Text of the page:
How a Streetwear Brand Is Reclaiming Asian Symbolism

By Belinda Lanks

February 4, 2020

Graphic designer Kris Louie launched BACKMATTER as a way of combatting the appropriation of Asian motifs running rampant in fashion.

In 2018, Adidas unveiled its NMD Hu “Greater China Pack” collection of sneakers, a collaboration with the American hip-hop star Pharrell Williams. The set came in four colors, each corresponding to a different word — “Happy,” “Peace, “Passion,” and “Youth” — stitched in Chinese on the left shoe, and in English on the right. The hues were also intended to connote the four natural elements: gold for metal, blue for water, green for wood, and red for fire. When released, the designs drew internet ire from Chinese denizens for being out of synch with modern Chinese culture.

The “Greater China Pack” is just one example of orientalism — the imitation or depiction of Eastern culture through a Western lens — that seems to run rampant in streetwear today. And that pisses off Kris Louie.

Louie, whose preferred pronouns are they/them, is the child of Chinese parents who emigrated to the United States when they were young. Back when Louie was an undergrad at the Rhode Island School of Design, they took an East Asian Fashion History class, where the irony of being taught East Asian histories through a white lens began to rub them the wrong way. At the same time, Louie says, “I’d see more and more and more people wearing Asian symbolism — from a simple tiger motif to Southeast Asian characters — on their clothes. But nobody knows what it means because the person applying the symbolism wouldn’t necessarily know what it means, either.” So they decided to wage a counter fashion trend through their own streetwear brand designed to be worn by Asian bodies. Called BACKMATTER, their company expressly combats the misuse of Asian elements while simultaneously provoking conversations over societal norms.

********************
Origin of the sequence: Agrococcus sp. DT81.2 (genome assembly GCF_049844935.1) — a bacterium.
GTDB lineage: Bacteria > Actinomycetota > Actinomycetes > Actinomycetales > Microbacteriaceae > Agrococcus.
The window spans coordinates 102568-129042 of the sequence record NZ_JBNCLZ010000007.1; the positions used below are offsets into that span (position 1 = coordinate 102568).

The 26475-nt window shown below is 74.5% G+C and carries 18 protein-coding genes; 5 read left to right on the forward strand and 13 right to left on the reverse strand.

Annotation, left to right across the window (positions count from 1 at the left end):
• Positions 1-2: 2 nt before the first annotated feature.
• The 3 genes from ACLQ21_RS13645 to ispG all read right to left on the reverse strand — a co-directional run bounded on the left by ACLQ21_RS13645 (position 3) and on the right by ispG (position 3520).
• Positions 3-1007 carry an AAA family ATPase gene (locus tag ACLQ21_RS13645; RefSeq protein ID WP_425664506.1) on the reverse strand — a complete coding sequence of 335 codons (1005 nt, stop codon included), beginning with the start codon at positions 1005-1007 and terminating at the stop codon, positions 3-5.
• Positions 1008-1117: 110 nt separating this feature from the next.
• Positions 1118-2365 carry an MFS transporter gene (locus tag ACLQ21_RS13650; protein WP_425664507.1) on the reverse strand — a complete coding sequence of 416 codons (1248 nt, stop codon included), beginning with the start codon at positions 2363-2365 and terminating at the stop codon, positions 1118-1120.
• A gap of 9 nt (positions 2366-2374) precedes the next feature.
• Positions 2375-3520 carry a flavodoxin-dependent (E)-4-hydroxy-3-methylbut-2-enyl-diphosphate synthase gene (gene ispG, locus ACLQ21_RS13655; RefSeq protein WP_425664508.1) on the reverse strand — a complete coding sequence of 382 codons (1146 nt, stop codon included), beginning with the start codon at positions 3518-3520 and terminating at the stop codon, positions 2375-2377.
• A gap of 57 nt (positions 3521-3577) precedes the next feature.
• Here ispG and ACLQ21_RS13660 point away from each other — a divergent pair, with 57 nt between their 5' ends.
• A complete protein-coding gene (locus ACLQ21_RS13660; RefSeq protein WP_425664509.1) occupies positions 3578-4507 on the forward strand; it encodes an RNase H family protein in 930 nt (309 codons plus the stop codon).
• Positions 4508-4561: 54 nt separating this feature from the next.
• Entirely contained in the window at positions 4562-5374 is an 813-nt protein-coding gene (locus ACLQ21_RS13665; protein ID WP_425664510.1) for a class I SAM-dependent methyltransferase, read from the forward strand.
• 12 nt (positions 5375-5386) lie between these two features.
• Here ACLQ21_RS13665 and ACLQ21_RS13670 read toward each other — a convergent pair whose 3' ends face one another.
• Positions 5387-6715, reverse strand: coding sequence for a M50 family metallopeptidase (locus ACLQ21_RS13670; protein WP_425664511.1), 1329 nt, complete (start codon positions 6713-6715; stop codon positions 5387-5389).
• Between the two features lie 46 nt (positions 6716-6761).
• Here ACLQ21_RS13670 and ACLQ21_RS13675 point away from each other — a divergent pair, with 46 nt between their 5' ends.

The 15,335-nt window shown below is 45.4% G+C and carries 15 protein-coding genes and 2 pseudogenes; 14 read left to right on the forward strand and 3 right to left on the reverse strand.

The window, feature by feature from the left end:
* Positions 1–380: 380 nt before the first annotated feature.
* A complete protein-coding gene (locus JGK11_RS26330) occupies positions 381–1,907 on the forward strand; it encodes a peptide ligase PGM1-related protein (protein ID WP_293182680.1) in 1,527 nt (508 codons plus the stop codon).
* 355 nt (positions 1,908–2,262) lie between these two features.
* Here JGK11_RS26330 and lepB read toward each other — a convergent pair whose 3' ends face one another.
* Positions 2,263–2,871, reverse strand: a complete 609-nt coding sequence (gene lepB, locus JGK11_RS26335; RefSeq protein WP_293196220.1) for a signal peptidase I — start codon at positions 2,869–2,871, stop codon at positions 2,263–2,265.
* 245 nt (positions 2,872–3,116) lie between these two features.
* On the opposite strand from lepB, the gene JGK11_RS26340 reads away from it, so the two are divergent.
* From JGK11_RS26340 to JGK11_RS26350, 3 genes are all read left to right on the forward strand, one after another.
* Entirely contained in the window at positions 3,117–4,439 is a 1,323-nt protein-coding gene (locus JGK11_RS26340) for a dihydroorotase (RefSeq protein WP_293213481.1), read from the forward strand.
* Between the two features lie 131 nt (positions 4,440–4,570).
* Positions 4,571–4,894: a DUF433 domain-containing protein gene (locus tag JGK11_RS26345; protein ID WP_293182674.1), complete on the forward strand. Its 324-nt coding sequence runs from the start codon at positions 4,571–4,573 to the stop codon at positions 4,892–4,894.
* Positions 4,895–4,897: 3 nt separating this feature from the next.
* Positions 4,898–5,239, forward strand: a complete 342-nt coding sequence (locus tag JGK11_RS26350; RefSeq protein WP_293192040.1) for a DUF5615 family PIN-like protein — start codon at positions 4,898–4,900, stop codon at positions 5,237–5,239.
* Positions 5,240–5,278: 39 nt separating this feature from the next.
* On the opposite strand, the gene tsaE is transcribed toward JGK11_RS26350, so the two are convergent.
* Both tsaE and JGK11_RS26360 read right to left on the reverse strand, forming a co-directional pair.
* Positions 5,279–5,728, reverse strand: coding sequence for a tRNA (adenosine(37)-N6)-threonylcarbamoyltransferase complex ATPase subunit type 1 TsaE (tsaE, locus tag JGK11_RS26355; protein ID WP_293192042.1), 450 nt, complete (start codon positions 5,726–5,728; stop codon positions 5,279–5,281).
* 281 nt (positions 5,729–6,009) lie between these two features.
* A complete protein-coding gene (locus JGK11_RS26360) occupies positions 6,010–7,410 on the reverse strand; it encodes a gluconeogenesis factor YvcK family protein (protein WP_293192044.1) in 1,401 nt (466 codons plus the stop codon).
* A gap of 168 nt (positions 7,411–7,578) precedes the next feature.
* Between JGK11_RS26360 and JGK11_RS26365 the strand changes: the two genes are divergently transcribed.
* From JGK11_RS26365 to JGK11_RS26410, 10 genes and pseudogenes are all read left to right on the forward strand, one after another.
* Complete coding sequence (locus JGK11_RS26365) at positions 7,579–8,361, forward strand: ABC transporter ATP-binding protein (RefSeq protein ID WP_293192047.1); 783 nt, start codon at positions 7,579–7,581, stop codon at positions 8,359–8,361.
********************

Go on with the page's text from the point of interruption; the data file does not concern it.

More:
That was back in 2017, after Donald Trump took office, and Louie attended protests to channel their rage at government policies driven by racism, misogyny, and xenophobia. But vocalizing their objections wasn’t enough. The graphic designer felt they had to channel their aggression through their craft, creating something that would express their progressive point of view. So they stitched white Chinese characters translating into “strong woman” on a black baseball cap. The colloquial phrase has been used as a term of encouragement and confidence among some Chinese women but is often used by men as a derogatory label for a woman who is intimidatingly opinionated and career-driven.

Louie talked to people from mainland China as well as Chinese Americans to gauge whether the message would resonate. “Even wearing the cap around Chinatown here, I’d get older women be like, “Ha ha,” they say. “It becomes this inside-joke thing, which is really fascinating. I realized I had tapped into something very interesting.”

For their next hat design, Louie wanted to tackle “toxic masculinity” by introducing the Western slang term “soft boy” to Eastern mindsets. To do that, they spoke to fluent speakers to nail the right Chinese characters to convey the idea precisely. They debuted the hat at the end of 2017 at the Asian American Arts Alliance holiday fair in Manhattan, where they received further confirmation that they had struck a cultural chord. “I was sitting there,” Louie recalls, “and then some girl made a beeline across the room and was like, ‘Oh, my God, I can’t believe you did this.’ She immediately understood it.”

Louie has followed up their hat designs with a sweatshirt emblazoned with “Decolonize” highlighted in red and a T-shirt featuring “Fuck white supremacy” in white Chinese characters running down one of its long sleeves. The designer, who is now a senior visual designer at the global experience agency Huge, is working with a Pan-Asian group of volunteers on concepts they could roll out in the future under the BACKMATTER brand.

While collaborating with other creatives, Louie says they evolved their perspective from being militant to being more optimistic and open to celebration.“When I first started,” Louie says, “I was just very angry. But I’ve come around now to a more gentle feeling.”

Asked whether they approved of non-Asians wearing their designs, they point to a line at the end of the BACKMATTER site specifying that the “initiative is for Asian bodies” and asks that wearers be aware of their desire to appropriate a narrative that isn’t their own. “All I ask for is consciousness,” Louie says, “because I’ve sat with this issue for so long.”

Belinda Lanks, Editor-in-chief at Razorfish. Formerly of Magenta, Bloomberg Businessweek, Fast Company, and WIRED.